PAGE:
Posts Tagged ‘Deborah Shouse’

Click for Poetry and Help Hundreds

My friend Molly has an exciting opportunity to expand the creative work she is doing with those who are living with dementia. She’s in the running for a small business grant from FedEx. Read this blog to learn more about the  meaningful projects she is doing. If you are as inspired as I am, simply click on the link and vote for Molly and Mind’s Eye Poetry: http://bit.ly/1TgpDuJ

Vote now so that she can continue her mission to engage, creatively stimulate, and empower people who are living with dementia.
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Molly Middleton Meyer pulls a red silk scarf out of her rolling suitcase and asks the group of 15, “What does this scarf have to do with springtime?”

A brief silence unfolds while people consider.

“I used to wrap a scarf around my head in the convertible,” one woman says.scarf

The woman sitting next to her smiles. “Scarves blow in the wind,” she says.

Molly mimics the scarf wafting in a breeze.

“If the scarf was music, what kind of music would it be?” Molly asks.

“Jazz,” a man says.

“Rock and roll.”

“Classical.”

Molly, who has an MFA and is the creator of Mind’s Eye Poetry in Dallas, Texas, reaches into her suitcase and brings out a small watering can. She continues the relaxed pacing, asking for impressions, invoking imagination, creating a sense of comfort and connection for this group of people who live in a memory care facility.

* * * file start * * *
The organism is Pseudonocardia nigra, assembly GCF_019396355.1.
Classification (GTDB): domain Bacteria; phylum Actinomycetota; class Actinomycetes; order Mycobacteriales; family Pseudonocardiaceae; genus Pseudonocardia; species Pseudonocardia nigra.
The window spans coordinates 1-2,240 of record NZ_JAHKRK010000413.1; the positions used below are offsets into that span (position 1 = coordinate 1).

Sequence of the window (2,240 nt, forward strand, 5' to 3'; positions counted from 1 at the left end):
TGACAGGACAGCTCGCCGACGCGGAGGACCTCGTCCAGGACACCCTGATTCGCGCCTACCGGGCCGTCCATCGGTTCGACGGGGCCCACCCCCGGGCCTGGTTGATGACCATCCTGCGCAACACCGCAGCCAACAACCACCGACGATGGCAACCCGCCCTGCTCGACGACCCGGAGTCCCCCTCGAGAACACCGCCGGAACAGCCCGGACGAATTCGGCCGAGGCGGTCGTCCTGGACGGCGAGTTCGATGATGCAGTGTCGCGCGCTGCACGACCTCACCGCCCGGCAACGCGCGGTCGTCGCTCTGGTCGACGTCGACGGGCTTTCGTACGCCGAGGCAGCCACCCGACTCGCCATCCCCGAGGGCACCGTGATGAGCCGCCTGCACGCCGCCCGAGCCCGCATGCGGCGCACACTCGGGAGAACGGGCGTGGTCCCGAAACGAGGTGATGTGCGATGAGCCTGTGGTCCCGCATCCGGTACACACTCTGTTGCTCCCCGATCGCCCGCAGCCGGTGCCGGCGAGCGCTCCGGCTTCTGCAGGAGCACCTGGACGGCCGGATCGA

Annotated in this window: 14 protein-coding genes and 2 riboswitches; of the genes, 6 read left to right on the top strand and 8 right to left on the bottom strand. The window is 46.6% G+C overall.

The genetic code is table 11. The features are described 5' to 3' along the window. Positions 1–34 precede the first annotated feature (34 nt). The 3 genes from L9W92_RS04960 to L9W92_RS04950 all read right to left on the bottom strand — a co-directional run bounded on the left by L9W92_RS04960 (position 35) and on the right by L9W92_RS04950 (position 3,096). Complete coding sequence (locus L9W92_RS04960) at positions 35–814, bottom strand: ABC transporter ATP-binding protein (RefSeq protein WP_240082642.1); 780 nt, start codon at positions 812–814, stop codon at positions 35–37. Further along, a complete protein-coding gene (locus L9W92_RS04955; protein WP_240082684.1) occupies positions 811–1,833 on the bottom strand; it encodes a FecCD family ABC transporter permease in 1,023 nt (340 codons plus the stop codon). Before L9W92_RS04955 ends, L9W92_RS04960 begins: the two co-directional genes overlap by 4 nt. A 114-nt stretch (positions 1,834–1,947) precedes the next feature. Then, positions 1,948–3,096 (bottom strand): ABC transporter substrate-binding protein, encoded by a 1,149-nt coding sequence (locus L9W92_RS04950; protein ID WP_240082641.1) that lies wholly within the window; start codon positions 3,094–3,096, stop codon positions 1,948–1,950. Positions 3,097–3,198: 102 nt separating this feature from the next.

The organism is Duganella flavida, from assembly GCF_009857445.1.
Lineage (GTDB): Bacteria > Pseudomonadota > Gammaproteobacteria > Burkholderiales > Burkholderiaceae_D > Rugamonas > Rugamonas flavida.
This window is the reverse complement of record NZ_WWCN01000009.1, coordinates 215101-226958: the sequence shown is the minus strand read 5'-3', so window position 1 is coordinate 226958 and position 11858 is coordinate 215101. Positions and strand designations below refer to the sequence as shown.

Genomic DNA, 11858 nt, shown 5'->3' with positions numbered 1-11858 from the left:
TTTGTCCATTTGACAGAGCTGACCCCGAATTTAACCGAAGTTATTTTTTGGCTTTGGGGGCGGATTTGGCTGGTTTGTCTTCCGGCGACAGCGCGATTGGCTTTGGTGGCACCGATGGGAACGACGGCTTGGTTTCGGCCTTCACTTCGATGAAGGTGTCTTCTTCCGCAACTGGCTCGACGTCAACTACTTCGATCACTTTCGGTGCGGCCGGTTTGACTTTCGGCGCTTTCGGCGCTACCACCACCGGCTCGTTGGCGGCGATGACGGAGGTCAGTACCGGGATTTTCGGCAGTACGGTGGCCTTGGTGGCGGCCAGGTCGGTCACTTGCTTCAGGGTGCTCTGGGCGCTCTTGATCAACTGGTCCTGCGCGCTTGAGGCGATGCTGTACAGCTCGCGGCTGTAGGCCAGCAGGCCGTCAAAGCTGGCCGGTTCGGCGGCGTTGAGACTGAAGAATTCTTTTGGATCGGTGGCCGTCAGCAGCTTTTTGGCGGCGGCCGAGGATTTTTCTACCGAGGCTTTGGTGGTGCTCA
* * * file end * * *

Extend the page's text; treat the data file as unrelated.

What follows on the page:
After 20 minutes of creative play, Molly takes out a slim book and says, “Here’s a poem about spring that I really like. See what you think.”

She reads the short, rhyming verse and asks for reactions. She then invites the group to contribute to a writing project.

“There are no wrong answers,” she assures them. “I’ll ask something and you’ll say the first thing that comes into your mind. For example, when I say ‘springtime’ what flowers do you think of? ”

tulips“Daffodil, tulip, roses…” the group offers.

Molly writes down each flower and reads it back to the group.

“We have our first line of poetry,” she tells them.

“Imagine where the flowers are, in a vase, in the garden?”

“What colors are they? What time of day is it?”